Topics

What's a "Jewish" name and what isn't and why "Jewish" genealogy #general


MBernet@...
 

In a message dated 2/6/2003 8:35:22 AM Eastern Standard Time,
a.sharon@shaw.ca responded to my posting:

<< > When we discuss Jewish names, we should limit ourselves to names that
> have a predominantly Jewish origin, >from the Hebrew Bible, >from the
> Hebrew language, >from the Talmud (but even here there are many non-
> Jewish nonce names), or direct translations there>from (e.g. Belinfante
> and Bonfils >from BenTov and ElemTov, Wolff or Hirsch >from Binyamin or
> Naftali, Bondi or Guttentag >from YomTov), or specifically Jewish
> Yiddish names.

Why should we?

During Russian rule, and many of the Genners ancestors that have
originated >from the Pale territory (this include Poland, Ukraine and
Baltics) have been specifically _forbidden_ to use Biblical names and an
artificial name like Movsha or Ovsey have been created by the Tsar
administration. How can we trace those names to The Bible or Talmud? >>

==I'm sorry, I obviously did not make myself clear. Jewish children were
given all sorts of names: Vladislaw and Ernestine, Constantinos and
Sheldon.
I even know of one Salvatore Menuchin. And I would hardly say that the
name under which my name was registered, Manfred, was a Jewish name, nor
even that of my father, named Julius---who certainly was not an
assimilationist.

Those who are familiar with my interests--and my postings here and
elsewhere--must know that I am not in any way suggesting we should not
discuss the various civil names that Jews may have been given or may use.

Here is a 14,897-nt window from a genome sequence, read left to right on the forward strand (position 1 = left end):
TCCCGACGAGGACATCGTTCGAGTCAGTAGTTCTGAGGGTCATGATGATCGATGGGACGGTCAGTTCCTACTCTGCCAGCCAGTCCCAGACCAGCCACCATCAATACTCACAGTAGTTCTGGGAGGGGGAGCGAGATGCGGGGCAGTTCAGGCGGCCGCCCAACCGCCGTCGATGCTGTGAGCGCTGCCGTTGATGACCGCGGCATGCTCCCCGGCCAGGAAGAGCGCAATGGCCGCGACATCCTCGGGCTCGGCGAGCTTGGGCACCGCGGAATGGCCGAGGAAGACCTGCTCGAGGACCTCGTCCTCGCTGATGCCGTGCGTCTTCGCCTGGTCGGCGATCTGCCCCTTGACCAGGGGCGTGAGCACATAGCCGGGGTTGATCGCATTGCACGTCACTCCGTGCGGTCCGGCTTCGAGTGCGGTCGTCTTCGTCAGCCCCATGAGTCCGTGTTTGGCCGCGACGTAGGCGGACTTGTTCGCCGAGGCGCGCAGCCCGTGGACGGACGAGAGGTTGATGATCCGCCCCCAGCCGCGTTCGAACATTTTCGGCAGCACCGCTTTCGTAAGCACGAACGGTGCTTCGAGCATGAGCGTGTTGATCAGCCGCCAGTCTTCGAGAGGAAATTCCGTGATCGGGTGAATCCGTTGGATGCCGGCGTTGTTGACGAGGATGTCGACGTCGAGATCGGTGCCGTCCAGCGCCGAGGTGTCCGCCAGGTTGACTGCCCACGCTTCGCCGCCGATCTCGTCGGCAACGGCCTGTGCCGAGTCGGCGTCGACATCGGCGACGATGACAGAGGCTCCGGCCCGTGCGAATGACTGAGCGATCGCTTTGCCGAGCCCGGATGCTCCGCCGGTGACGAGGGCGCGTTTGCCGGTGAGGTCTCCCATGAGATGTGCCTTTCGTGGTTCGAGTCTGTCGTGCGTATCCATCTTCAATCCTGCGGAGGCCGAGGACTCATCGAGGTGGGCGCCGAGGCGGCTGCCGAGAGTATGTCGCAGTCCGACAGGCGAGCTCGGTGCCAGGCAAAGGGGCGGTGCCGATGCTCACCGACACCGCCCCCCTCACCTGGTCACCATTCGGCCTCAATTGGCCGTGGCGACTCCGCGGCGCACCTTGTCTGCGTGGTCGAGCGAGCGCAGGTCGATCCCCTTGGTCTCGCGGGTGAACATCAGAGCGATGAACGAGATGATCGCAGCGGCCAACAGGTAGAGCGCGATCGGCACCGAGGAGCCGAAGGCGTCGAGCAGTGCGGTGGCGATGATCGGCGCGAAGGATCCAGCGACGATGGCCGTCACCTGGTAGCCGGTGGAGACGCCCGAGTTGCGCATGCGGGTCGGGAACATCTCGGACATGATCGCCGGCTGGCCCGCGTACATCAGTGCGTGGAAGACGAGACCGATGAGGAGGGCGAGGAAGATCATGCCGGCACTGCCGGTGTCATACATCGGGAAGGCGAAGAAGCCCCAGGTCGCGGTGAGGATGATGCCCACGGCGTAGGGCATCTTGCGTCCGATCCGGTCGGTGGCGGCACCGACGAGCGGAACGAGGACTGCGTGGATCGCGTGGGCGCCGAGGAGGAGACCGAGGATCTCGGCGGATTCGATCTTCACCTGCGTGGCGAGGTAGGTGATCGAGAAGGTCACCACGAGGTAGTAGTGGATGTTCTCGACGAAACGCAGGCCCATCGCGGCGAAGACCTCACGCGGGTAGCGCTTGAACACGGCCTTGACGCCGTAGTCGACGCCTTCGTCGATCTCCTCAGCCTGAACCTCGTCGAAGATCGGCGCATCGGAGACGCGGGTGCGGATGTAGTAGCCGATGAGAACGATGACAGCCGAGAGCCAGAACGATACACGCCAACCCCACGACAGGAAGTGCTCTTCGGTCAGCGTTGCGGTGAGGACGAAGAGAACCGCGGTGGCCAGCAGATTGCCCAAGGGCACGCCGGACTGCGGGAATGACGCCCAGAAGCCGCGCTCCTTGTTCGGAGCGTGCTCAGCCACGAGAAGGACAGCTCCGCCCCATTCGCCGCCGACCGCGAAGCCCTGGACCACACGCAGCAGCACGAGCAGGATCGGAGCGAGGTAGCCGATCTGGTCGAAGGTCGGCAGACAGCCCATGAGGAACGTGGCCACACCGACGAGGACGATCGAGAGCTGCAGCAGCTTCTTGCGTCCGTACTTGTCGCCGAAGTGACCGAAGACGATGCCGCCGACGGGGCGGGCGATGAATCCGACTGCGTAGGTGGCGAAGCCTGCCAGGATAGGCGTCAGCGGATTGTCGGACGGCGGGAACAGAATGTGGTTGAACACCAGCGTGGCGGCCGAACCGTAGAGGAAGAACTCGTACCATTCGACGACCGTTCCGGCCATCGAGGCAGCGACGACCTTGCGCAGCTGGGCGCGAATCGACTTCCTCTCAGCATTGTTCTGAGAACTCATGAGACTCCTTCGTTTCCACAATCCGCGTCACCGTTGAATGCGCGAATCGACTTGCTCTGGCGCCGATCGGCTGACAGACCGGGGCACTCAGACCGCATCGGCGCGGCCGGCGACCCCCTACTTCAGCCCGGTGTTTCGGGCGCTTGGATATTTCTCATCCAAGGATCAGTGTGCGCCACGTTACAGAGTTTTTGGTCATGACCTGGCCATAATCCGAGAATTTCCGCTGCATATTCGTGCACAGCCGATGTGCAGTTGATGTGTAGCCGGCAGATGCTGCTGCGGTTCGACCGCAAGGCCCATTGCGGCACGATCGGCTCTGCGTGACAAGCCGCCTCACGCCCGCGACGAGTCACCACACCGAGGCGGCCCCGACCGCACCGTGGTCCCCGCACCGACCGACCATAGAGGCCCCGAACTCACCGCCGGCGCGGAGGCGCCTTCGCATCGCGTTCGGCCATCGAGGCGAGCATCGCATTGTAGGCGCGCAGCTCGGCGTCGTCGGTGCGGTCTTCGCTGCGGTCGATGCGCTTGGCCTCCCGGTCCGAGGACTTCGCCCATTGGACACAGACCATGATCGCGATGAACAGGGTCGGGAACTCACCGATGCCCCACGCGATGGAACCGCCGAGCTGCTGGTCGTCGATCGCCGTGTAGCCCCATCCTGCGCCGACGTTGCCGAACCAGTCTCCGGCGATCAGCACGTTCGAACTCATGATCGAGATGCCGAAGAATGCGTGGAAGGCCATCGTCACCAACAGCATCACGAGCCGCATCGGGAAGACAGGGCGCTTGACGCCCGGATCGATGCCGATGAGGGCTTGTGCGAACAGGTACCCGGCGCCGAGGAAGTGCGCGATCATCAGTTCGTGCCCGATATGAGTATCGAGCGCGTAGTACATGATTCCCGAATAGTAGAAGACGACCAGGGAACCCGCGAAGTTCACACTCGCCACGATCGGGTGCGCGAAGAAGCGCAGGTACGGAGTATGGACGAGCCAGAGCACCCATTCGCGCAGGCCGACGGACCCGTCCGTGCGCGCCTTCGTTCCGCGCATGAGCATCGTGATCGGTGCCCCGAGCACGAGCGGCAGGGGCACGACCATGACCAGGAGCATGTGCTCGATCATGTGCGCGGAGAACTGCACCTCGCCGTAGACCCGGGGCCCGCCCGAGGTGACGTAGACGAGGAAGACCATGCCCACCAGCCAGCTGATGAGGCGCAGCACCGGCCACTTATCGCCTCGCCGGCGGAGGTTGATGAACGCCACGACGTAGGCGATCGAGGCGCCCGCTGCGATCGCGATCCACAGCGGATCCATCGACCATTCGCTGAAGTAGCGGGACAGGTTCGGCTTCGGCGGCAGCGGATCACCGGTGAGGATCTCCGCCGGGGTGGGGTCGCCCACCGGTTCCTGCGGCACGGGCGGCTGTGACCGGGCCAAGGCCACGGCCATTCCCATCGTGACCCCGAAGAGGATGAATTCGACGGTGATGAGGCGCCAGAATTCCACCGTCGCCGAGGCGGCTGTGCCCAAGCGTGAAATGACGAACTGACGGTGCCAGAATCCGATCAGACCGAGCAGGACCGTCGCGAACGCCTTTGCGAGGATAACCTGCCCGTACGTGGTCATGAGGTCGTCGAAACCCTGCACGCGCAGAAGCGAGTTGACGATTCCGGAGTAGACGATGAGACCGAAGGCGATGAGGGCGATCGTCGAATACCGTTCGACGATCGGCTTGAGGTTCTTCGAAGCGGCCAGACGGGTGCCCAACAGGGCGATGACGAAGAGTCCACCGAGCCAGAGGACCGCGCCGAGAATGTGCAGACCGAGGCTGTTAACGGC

What I am saying is that we should use the label "Jewish" for names that
have strong links to Hebrew, the Jewish scriptures and the Talmud or their
kinnuyim, or their Yiddish adaptations, and not confuse this specific
meaning with the non-"Jewish" names that many/most of us (also) have.

The rules relating to "Jewish" names are quite different >from those of
names in other languages and we can't simply lump them all together if we
are studying Jewish names specifically.

Perhaps we should change the name of this forum to generalgenealogy
[gengen?]. After all, most of our records were issued by non-Jews and have
nothing to do with being Jewish

Michael Bernet,
New York


Jeff Malka <malkajef@...>
 

==Again, I have the impression that my suggestion that we define a
"Jewish" name has been viewed by some with some trepidation, and they have
not understood or properly read what I have written. Many Jews have
"Jewish" names. Many Jews have "civil" names. Many Jews have both
"Jewish" names and "civil" names. Knowing the one often helps us learn
the other, which is very important when we have some documents with a
"civil" name. Not being able to tell one >from the other would be a big
hindrance to our genresearch.
I apologize. I came in late into the discussion. Obviously we need to
differentiate between civil names and religious Jewish names. I was just
commenting that in the past, the two were sometimes the same even when not
of Jewish origin and that among secular Jews it is sometime very difficult
to determine the Jewish name. There were long periods of our history when
Jews were not strictly religious and yet are our genealogical ancestors -
but as I said, I came in late to this discussion.

Jeff Malka <malkajef@orthohelp.com>


Jeff Malka <malkajef@...>
 

Subject: What's a "Jewish" name and what isn't and why "Jewish" genealogy
When we discuss Jewish names, we should limit ourselves to names
that have a predominantly Jewish origin, >from the Hebrew Bible, >from the
Hebrew language, >from the Talmud (but even here there are many non-
Jewish nonce names), or direct translations there>from (e.g. Belinfante
and Bonfils >from BenTov and ElemTov, Wolff or Hirsch >from Binyamin or
Naftali, Bondi or Guttentag >from YomTov), or specifically Jewish
Yiddish names.

What about Esther (Babylonian name of Hadassah derived >from the Babylonian
goddess Ishtar)or Mordochai (similarly derived >from the Babylonian god
Mordok)or the returnees >from Babylon who named their sons "Cyrus" in
gratitude to the Persian emperor who defeated the Babylonians and
permitted their return to Judea or the Jews who named their children Roman
names like Caius during the Roman era,and we could go on.

Jeff Malka < malkajef@orthohelp.com >